Ann Meyers Drysdale was the first high school player to make a U.S. national team and the first woman to receive a full athletic scholarship from UCLA. Meyers Drysdale made history when she signed an NBA contract with the Indiana Pacers in 1979. She failed to make the final roster but went on to play in the short-lived Women's Basketball League and is currently vice president for the WNBA's Phoenix Mercury and the NBA's Phoenix Suns. In 1993, Meyers Drysdale was inducted into the Naismith Memorial Basketball Hall of Fame.
Sports Illustrated introduced Jackie Joyner-Kersee to mainstream America in 1987 when she appeared on the magazine's cover next to a headline reading "Super Woman." The next year, Joyner-Kersee went on to win golds in both the heptathlon and long jump at the Seoul Olympics, recording the still-standing world record of 7,291 points in the heptathlon. She retired from competition after the 1996 Games with a total of six medals spanning four Olympics. Sports Illustrated for Women named her the Greatest Female Athlete of the 20th Century.
1996 USA Women's Basketball Team
After lackluster results in the 1992 Olympics and the 1994 world championships, Team USA entered the 1996 Atlanta Games looking to regain the prominence of the American squads from the 1980s. With a roster that included superstars Lisa Leslie, Teresa Edwards, Nikki McCray, Dawn Staley and Rebecca Lobo, the team underwent a 10-month training tour prior to the Games. The rigorous preparation paid off, and the U.S. dominated the competition in Atlanta. The team averaged 102.4 points per game during its eight-game run en route to the gold medal. The U.S. defeated Brazil 111-87 in the championship game. With sell-out crowds and huge TV ratings, the team showed women's basketball was a viable entity in the United States. The WNBA began play the following year, founded in large part due to the success and popularity of the U.S. squad.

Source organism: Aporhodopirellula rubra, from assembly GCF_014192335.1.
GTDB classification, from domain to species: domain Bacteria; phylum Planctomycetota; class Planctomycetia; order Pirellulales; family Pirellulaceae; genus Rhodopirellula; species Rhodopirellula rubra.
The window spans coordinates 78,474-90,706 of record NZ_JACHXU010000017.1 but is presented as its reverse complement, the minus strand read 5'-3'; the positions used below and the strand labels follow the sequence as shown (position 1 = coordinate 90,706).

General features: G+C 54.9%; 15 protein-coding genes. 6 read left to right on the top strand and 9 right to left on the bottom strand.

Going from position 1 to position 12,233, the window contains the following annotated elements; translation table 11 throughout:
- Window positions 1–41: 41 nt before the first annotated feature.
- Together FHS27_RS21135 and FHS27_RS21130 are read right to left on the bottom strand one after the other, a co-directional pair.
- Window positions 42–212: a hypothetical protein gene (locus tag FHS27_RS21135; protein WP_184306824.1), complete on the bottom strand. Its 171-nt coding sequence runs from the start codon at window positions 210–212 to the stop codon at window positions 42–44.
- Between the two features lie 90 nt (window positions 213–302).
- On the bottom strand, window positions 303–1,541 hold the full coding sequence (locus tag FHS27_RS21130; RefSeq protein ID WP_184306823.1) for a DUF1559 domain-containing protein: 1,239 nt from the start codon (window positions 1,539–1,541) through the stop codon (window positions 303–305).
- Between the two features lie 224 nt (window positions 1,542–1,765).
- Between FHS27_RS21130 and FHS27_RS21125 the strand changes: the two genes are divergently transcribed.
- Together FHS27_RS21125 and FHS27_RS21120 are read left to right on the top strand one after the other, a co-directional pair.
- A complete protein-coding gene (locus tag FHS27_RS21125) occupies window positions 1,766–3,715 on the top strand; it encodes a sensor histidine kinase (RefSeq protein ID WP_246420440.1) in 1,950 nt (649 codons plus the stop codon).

With 1,098 career victories, Pat Summitt is the winningest coach in NCAA Division I basketball history. Named the head coach at Tennessee in 1974 when women's college basketball was yet to be recognized by the NCAA, Summitt turned the Lady Vols into a national power. The team won its first national championship in 1987 and, under Summitt's leadership, the program won seven more titles before her retirement due to early-onset Alzheimer's disease in 2012. During her 38-year career, Summitt helped transform women's basketball from a club sport to one of the most popular sports in America.
1999 USA Women's Soccer Team
On July 10, 1999, the U.S. women's soccer team faced China in the Women's World Cup championship game. In front of a sold-out crowd of over 90,000 at the Rose Bowl in Pasadena, Calif. -- the largest crowd ever to attend a a women's sporting event -- the game was tied at zero at the end of regulation and remained scoreless through two overtime periods. A dramatic save by goalkeeper Briana Scurry during the penalty-kick shootout and a goal by Brandi Chastain (pictured) lifted the U.S. to the victory. Chastain's victory celebration, in which she took off her jersey and exposed her sports bra, instantly became an iconic and somewhat controversial moment seen on newspaper and magazine covers around the world. Sports Illustrated named the entire team their Sportspeople of the Year, and soccer saw an immediate rise in popularity in America.